Category Archives: ponderings on womanhood

Adventure

Adventure is a loaded word. I hear it tossed around by high school students who long for an absence of parents and a presence of new. I hear it dreamed about by people my age, seeking change, purpose. I hear it whispering in my own mind: Find an adventure before you get stuck.

The adjectival form of adventure is adventurous, and there are two definitions:

1. inclined or willing to engage in adventures.

2. full of risk; requiring courage; hazardous.

Of course, we’d prefer the former rather than the latter; to be considered one who were “hazardous” would hardly lend itself to warm feelings of comfort or trust.

But to be thought of as “willing to engage in adventures”? This may be the tallest idol of modern humanity.

~     ~     ~

I spent hours writing the script to “Little House in the Big Woods,” the first play I ever wrote. I learned to type on my family’s first computer — a huge Gateway that arrived in multiple boxes with black and white splotches like a Holstein cow that were so large my little brother used them to build forts  — and I agonized over every detail. What would Laura have actually said? What was that thing called they used to make butter again?

I agonized because I was obsessed. I dreamed of the prairie with its sea of gold and the endless sky, the idea of which both scared me and filled me with a deep tingle of excitement. Because I was only seven and too young to embark on a journey cross country on my own, I collected books. Every birthday, every Christmas, I would ask for the next book in the “Little House” series, hoping somehow to absorb Laura’s gumption, Mary’s kindness, and Pa’s fearlessness.

Instead of traipsing across Kansas, I learned to knit socks and sew dresses.

Instead of going to school in a one-room schoolhouse, I canned tomatoes and made a terrible ginger/brown sugar/vinegar drink.

Instead of breaking through the ice of the water bucket every morning to wash my face, I raised a flock of chickens and planted an herb garden outside our kitchen window.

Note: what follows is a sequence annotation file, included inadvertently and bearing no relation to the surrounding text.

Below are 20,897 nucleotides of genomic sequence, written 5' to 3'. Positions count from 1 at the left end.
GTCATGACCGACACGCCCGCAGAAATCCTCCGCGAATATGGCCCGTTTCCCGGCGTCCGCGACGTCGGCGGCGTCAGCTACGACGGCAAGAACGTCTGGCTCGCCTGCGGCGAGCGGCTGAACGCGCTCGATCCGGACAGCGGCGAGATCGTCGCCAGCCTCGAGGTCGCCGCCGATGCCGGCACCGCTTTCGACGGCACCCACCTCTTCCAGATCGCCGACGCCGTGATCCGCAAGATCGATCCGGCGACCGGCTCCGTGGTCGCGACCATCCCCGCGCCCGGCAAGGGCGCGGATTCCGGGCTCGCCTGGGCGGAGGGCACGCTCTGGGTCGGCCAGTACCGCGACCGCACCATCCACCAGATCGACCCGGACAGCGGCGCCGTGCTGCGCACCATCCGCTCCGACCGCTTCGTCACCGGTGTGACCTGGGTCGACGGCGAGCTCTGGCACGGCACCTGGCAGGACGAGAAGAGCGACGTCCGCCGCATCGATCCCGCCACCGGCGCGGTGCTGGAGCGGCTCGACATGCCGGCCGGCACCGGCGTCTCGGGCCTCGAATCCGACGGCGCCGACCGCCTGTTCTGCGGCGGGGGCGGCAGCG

I never did see the prairie, but I can make a mean cabled sweater.

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Sometimes, when people try to describe you, they find a word that, on the surface, might be benign, but when applied with just the right pressure makes you feel worthless.

You’re just not adventurous enough.

No one had ever said that to me before, and I shot back with all the reasons I was, indeed, adventurous:

  1. I studied abroad!
  2. I took a job I never expected to take, I put my heart and soul into it, and I’m good at it!
  3. I got my master’s while I worked, juggling both with slightly less agility than a hippopotamus!
  4. I routinely took a risk to trust others and love them, to fight back my fear of being open!

And as I said these things, the biggest one was this:

5. I stayed home. (This one did not seem to have the exclamation point.)

Because here was the crux of the issue: while so many had moved to Italy or California or D.C., I had moved home.

My risk was trusting that this new and un-sought-for path was the right one.

My risk was trusting that the work that needed to be done in me could be done from the comfort (and challenge) of living with my own parents.

My risk was hoping someone would love me and see me for the adventurous young woman I am.

~     ~     ~

As I enjoy the days of summer with all the planning for fall they bring, I have already become more contemplative. I’m awaiting (or moving toward? or eagerly looking forward to? or unbelievably scared of and excited for?) marriage to a man whose very calmness is shocking to me. He does not worry about being adventurousinstead, he sees all of life as something to challenge and grow and shape him.

I’m entering into a family that embraces forms of newness and oldness and all that’s in-between. I have a lot to learn about what it means to be one of them, and they have things to learn about me. So far, we’ve done so over a shared love of Mary Oliver, the ocean, God, and music.

Marriage is no more an adventure than singleness.

Working through life with your blood family is no less of an adventure than gaining a new family, and crossing the prairie in a covered wagon is no more of an adventure than staying home and breaking your back to make this life work.

You can cross the world with a trembling soul.

You can climb a mountain just to prove someone wrong.

You can drop everything and start over, but instead of running towards something, find that you’re just running away.

But you can also stay with the familiar out of fear, and that’s no better.

It isn’t what you do that makes you adventurous, it’s the spirit with which you live every moment.

[Photo #2 credit: Gabriel Knell]